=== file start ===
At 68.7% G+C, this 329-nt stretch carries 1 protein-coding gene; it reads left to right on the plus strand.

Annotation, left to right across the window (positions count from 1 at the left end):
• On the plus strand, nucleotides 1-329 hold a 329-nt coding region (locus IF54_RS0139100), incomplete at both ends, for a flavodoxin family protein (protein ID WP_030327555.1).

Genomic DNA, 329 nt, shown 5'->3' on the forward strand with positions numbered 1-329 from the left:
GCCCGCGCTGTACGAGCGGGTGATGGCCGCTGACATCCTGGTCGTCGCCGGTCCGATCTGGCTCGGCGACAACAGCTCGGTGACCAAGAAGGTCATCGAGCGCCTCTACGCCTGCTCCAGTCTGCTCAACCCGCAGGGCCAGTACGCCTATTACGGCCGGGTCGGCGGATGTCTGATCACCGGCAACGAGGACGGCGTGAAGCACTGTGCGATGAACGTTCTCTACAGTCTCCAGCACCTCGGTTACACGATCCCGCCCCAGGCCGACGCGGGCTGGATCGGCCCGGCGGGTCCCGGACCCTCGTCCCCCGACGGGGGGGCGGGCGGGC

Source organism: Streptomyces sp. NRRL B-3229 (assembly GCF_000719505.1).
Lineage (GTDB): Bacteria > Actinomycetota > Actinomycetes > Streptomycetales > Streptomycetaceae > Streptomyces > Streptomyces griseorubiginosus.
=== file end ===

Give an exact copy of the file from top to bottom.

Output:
At 68.7% G+C, this 329-nt stretch carries 1 protein-coding gene; it reads left to right on the plus strand.

Annotation, left to right across the window (positions count from 1 at the left end):
• On the plus strand, nucleotides 1-329 hold a 329-nt coding region (locus IF54_RS0139100), incomplete at both ends, for a flavodoxin family protein (protein ID WP_030327555.1).

Genomic DNA, 329 nt, shown 5'->3' on the forward strand with positions numbered 1-329 from the left:
GCCCGCGCTGTACGAGCGGGTGATGGCCGCTGACATCCTGGTCGTCGCCGGTCCGATCTGGCTCGGCGACAACAGCTCGGTGACCAAGAAGGTCATCGAGCGCCTCTACGCCTGCTCCAGTCTGCTCAACCCGCAGGGCCAGTACGCCTATTACGGCCGGGTCGGCGGATGTCTGATCACCGGCAACGAGGACGGCGTGAAGCACTGTGCGATGAACGTTCTCTACAGTCTCCAGCACCTCGGTTACACGATCCCGCCCCAGGCCGACGCGGGCTGGATCGGCCCGGCGGGTCCCGGACCCTCGTCCCCCGACGGGGGGGCGGGCGGGC

Source organism: Streptomyces sp. NRRL B-3229 (assembly GCF_000719505.1).
Lineage (GTDB): Bacteria > Actinomycetota > Actinomycetes > Streptomycetales > Streptomycetaceae > Streptomyces > Streptomyces griseorubiginosus.